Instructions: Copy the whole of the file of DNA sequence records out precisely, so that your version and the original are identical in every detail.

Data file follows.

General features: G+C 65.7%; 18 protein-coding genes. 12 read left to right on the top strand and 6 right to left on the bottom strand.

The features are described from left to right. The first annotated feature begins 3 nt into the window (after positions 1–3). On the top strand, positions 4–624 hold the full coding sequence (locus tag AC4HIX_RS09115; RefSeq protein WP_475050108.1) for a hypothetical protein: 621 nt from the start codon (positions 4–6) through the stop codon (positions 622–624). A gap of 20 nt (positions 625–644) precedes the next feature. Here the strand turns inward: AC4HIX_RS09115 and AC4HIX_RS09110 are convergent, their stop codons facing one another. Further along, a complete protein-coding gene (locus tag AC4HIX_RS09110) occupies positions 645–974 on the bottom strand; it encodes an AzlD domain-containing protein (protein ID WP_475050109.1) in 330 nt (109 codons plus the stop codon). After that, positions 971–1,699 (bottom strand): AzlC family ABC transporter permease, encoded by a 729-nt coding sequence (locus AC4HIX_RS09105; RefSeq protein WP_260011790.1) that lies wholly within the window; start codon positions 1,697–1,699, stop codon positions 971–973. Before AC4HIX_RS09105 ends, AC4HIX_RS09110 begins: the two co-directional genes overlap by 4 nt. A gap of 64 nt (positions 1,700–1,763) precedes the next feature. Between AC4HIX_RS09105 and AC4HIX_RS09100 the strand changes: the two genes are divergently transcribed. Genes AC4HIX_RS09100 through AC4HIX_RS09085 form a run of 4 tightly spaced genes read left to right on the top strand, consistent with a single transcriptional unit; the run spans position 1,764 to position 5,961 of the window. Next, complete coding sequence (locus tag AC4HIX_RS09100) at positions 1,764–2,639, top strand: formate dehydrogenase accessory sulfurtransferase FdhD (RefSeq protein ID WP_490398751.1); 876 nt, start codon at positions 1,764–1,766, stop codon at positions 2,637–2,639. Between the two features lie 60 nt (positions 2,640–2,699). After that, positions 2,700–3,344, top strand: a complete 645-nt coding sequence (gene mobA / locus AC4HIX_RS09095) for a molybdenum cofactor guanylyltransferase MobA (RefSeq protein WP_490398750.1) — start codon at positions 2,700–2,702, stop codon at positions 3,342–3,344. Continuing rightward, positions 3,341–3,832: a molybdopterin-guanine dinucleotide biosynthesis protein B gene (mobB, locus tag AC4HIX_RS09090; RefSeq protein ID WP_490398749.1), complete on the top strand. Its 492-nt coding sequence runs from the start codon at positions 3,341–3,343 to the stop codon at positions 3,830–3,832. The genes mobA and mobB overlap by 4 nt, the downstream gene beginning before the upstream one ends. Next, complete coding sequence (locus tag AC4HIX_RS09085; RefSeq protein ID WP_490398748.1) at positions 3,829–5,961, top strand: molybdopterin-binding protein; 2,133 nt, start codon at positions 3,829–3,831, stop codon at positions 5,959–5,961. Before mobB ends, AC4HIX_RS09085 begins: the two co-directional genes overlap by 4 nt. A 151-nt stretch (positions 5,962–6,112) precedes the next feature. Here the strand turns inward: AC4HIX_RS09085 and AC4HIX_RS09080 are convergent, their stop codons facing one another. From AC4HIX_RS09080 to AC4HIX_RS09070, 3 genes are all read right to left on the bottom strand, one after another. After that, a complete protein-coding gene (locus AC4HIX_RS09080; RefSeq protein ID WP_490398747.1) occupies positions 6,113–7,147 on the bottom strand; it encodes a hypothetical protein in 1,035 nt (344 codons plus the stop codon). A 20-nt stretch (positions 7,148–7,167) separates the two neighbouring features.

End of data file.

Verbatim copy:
General features: G+C 65.7%; 18 protein-coding genes. 12 read left to right on the top strand and 6 right to left on the bottom strand.

The features are described from left to right. The first annotated feature begins 3 nt into the window (after positions 1–3). On the top strand, positions 4–624 hold the full coding sequence (locus tag AC4HIX_RS09115; RefSeq protein WP_475050108.1) for a hypothetical protein: 621 nt from the start codon (positions 4–6) through the stop codon (positions 622–624). A gap of 20 nt (positions 625–644) precedes the next feature. Here the strand turns inward: AC4HIX_RS09115 and AC4HIX_RS09110 are convergent, their stop codons facing one another. Further along, a complete protein-coding gene (locus tag AC4HIX_RS09110) occupies positions 645–974 on the bottom strand; it encodes an AzlD domain-containing protein (protein ID WP_475050109.1) in 330 nt (109 codons plus the stop codon). After that, positions 971–1,699 (bottom strand): AzlC family ABC transporter permease, encoded by a 729-nt coding sequence (locus AC4HIX_RS09105; RefSeq protein WP_260011790.1) that lies wholly within the window; start codon positions 1,697–1,699, stop codon positions 971–973. Before AC4HIX_RS09105 ends, AC4HIX_RS09110 begins: the two co-directional genes overlap by 4 nt. A gap of 64 nt (positions 1,700–1,763) precedes the next feature. Between AC4HIX_RS09105 and AC4HIX_RS09100 the strand changes: the two genes are divergently transcribed. Genes AC4HIX_RS09100 through AC4HIX_RS09085 form a run of 4 tightly spaced genes read left to right on the top strand, consistent with a single transcriptional unit; the run spans position 1,764 to position 5,961 of the window. Next, complete coding sequence (locus tag AC4HIX_RS09100) at positions 1,764–2,639, top strand: formate dehydrogenase accessory sulfurtransferase FdhD (RefSeq protein ID WP_490398751.1); 876 nt, start codon at positions 1,764–1,766, stop codon at positions 2,637–2,639. Between the two features lie 60 nt (positions 2,640–2,699). After that, positions 2,700–3,344, top strand: a complete 645-nt coding sequence (gene mobA / locus AC4HIX_RS09095) for a molybdenum cofactor guanylyltransferase MobA (RefSeq protein WP_490398750.1) — start codon at positions 2,700–2,702, stop codon at positions 3,342–3,344. Continuing rightward, positions 3,341–3,832: a molybdopterin-guanine dinucleotide biosynthesis protein B gene (mobB, locus tag AC4HIX_RS09090; RefSeq protein ID WP_490398749.1), complete on the top strand. Its 492-nt coding sequence runs from the start codon at positions 3,341–3,343 to the stop codon at positions 3,830–3,832. The genes mobA and mobB overlap by 4 nt, the downstream gene beginning before the upstream one ends. Next, complete coding sequence (locus tag AC4HIX_RS09085; RefSeq protein ID WP_490398748.1) at positions 3,829–5,961, top strand: molybdopterin-binding protein; 2,133 nt, start codon at positions 3,829–3,831, stop codon at positions 5,959–5,961. Before mobB ends, AC4HIX_RS09085 begins: the two co-directional genes overlap by 4 nt. A 151-nt stretch (positions 5,962–6,112) precedes the next feature. Here the strand turns inward: AC4HIX_RS09085 and AC4HIX_RS09080 are convergent, their stop codons facing one another. From AC4HIX_RS09080 to AC4HIX_RS09070, 3 genes are all read right to left on the bottom strand, one after another. After that, a complete protein-coding gene (locus AC4HIX_RS09080; RefSeq protein ID WP_490398747.1) occupies positions 6,113–7,147 on the bottom strand; it encodes a hypothetical protein in 1,035 nt (344 codons plus the stop codon). A 20-nt stretch (positions 7,148–7,167) separates the two neighbouring features.